Wellner indicated that, in the Gulf of Mexico, support vessels may be ready for deployment on an offshore wind farm without an added mobilization cost.

He added: “Shipyards and large steel structural fabrication facilities are readily available. Experienced service providers and lessons learned will play a major factor,” in the advancement of the offshore wind industry.

One of the biggest challenges in the Gulf, according to Kirkegaard, is limited availability of installation vessel capacity. He sees a need for substantial investment to correct this situation, and to build out additional capacity at ports.

Other potential challenges may stem from conflicts with oil and gas majors. According to Wellner, “[Gulf] states may not be as supportive of renewable energy as east coast states. Because offshore wind supply chain costs will be tied to oil and gas supply chain market fluctuations, and because electricity is less expensive in Gulf coast states than in the Northeast, public and political support of Gulf coast wind projects will be essential.”

A Port Perspective

The Port of Lake Charles, Louisiana, is no stranger to wind power, having handled hundreds of blades and tower sections. Executive Director Richert L. Self said to Breakbulk: “An offshore wind facility could be ideally situated at the Port of Lake Charles’ Industrial Canal.” The site is 22 miles from the Gulf of Mexico and 58 nautical miles from a BOEM-designated wind area in the Gulf. It comes complete with 40-foot depth, a 1,400-foot turning basin, and 60 acres of available land with rail access.

Self said a feasibility study by Moffatt & Nichol identified potential for both a marshalling port and a wind manufacturing facility at the large-scale site.

He added: “Wind power development would diversify the Port of Lake Charles’ longtime energy mix surrounding the cargo and shipping needs of oil, gas and LNG. We’re already known as ‘America’s Energy Corridor,’ and we have the capacity and capability to serve wind power as well.”

Many ports along the Gulf coast do not have a heavy container presence and have not faced the supply chain issues and delays encountered by leading east and west coast container ports.

Deep-water access so close to a BOEM wind area has helped generate some buzz for the Port of Lake Charles. “Existing offshore wind developers and potential offshore wind operators have already expressed interest – because of our track record on energy, our infrastructure and our ideal site availability.”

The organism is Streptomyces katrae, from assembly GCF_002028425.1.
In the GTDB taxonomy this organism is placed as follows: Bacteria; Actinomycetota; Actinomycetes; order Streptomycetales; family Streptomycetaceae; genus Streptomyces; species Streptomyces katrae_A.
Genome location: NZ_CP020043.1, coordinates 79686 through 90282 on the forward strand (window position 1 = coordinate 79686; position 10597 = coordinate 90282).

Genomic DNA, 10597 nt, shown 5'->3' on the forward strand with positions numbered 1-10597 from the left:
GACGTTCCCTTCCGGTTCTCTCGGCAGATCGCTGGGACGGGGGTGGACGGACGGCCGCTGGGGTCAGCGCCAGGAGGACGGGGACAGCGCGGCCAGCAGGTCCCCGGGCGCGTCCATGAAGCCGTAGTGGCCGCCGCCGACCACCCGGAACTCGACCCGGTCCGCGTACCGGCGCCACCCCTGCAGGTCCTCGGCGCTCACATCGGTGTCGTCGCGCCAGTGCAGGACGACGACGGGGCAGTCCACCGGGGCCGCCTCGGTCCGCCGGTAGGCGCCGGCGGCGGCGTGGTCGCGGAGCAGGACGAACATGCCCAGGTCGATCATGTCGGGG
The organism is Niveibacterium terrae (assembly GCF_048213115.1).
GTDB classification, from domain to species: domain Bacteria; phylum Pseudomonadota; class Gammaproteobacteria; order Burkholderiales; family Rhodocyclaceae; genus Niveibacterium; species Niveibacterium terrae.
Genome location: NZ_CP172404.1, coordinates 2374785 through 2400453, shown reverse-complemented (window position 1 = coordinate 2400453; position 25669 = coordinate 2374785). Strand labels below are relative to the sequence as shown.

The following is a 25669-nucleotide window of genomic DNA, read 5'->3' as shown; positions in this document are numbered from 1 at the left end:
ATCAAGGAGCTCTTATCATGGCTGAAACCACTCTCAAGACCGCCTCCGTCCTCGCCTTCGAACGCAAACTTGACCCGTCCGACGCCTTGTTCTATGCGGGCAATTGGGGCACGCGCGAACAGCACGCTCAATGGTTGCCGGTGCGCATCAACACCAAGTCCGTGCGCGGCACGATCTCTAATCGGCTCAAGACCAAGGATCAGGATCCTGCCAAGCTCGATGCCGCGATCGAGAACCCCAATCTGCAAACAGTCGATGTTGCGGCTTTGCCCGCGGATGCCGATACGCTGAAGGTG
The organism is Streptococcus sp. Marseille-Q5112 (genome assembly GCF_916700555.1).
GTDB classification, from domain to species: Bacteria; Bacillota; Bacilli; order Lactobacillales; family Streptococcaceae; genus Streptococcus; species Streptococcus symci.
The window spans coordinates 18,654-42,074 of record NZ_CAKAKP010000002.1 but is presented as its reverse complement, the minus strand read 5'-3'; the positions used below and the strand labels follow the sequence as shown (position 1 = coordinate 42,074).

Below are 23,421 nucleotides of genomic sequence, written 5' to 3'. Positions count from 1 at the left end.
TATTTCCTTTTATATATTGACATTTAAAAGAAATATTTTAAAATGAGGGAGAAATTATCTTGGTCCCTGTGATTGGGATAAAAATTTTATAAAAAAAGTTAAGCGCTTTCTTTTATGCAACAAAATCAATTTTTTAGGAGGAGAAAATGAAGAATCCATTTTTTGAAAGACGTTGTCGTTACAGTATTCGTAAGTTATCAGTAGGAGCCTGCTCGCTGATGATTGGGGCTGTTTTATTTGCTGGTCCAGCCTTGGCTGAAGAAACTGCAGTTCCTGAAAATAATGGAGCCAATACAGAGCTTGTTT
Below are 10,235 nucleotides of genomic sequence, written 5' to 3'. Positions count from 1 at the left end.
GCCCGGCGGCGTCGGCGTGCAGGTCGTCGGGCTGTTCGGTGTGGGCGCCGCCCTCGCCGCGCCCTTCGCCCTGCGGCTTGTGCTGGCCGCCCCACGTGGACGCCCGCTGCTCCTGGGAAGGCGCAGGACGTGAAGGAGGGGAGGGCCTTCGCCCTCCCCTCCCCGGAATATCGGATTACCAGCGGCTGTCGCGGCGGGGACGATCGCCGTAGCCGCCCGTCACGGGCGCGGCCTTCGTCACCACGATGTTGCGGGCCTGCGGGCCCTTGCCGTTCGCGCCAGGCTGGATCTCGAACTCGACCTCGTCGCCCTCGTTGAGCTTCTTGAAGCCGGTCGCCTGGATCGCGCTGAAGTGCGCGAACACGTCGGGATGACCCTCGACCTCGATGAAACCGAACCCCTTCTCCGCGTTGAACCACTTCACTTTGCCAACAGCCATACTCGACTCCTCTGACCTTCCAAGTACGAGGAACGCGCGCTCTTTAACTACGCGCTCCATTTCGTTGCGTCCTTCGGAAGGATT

Revamping Supply Chain

At the Breakbulk Americas 2022 offshore wind panel discussion in Houston in Sept., panelists noted the reliance, to date, of the emerging U.S. wind industry on European and other global component fabricators and supply chain participants. A.P. Moller – Maersk’s Kirkegaard said that while that reliance may continue for some elements, it makes sense for the U.S. to focus on building the larger components at home, to more easily meet sometimes stringent local content requirements.

Despite their long-term relationships with European and other global suppliers, the predominantly European-led development teams for America’s first offshore wind farms have been able to tap Gulf coast manufacturers with strong oil and gas expertise. They may be America’s best and speediest solution for competency and scale economies in fabrication and supply chain.

Unfortunately, Buy American may not be enough. Northeastern states will want to keep as many offshore wind jobs as possible close to home.

In general, the offshore wind industry requires larger laydown areas for offshore wind components such as nacelles, blades and monopiles than for their onshore equivalents. And the industry’s water carriage is complicated by the Jones Act cabotage laws, which typically require the use of U.S.-built/owned/crewed vessels for offshore wind installation and supply.

In addition to bringing wind energy ashore, the Gulf of Mexico has other potential offshore wind applications. For example, industry analysts suggest small turbines can be used for repositioning captured carbon into depleted under-the-seabed offshore oil and gas formations, or for powering equipment to convert desalinated water into green hydrogen, to be piped back to shore using existing oil and gas infrastructure.

The Gulf of Mexico’s future in offshore wind energy is bright, but it is a horse of a different color. The region’s offshore oil and gas background is a key differentiator, one already benefiting east coast offshore wind developments. That same background will provide even greater opportunities, and a few challenges, as the Gulf region develops its own unique offshore wind market.  

Based in the U.S., Lori Musser is a veteran shipping industry writer.